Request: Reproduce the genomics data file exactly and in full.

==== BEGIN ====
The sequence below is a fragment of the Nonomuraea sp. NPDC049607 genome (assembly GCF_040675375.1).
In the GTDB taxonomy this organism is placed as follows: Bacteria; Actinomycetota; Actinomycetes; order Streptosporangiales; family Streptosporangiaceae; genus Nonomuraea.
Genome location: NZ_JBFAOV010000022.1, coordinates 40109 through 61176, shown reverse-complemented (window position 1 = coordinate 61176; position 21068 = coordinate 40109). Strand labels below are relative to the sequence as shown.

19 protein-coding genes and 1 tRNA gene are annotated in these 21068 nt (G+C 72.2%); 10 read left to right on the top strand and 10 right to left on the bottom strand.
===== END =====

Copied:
The sequence below is a fragment of the Nonomuraea sp. NPDC049607 genome (assembly GCF_040675375.1).
In the GTDB taxonomy this organism is placed as follows: Bacteria; Actinomycetota; Actinomycetes; order Streptosporangiales; family Streptosporangiaceae; genus Nonomuraea.
Genome location: NZ_JBFAOV010000022.1, coordinates 40109 through 61176, shown reverse-complemented (window position 1 = coordinate 61176; position 21068 = coordinate 40109). Strand labels below are relative to the sequence as shown.

19 protein-coding genes and 1 tRNA gene are annotated in these 21068 nt (G+C 72.2%); 10 read left to right on the top strand and 10 right to left on the bottom strand.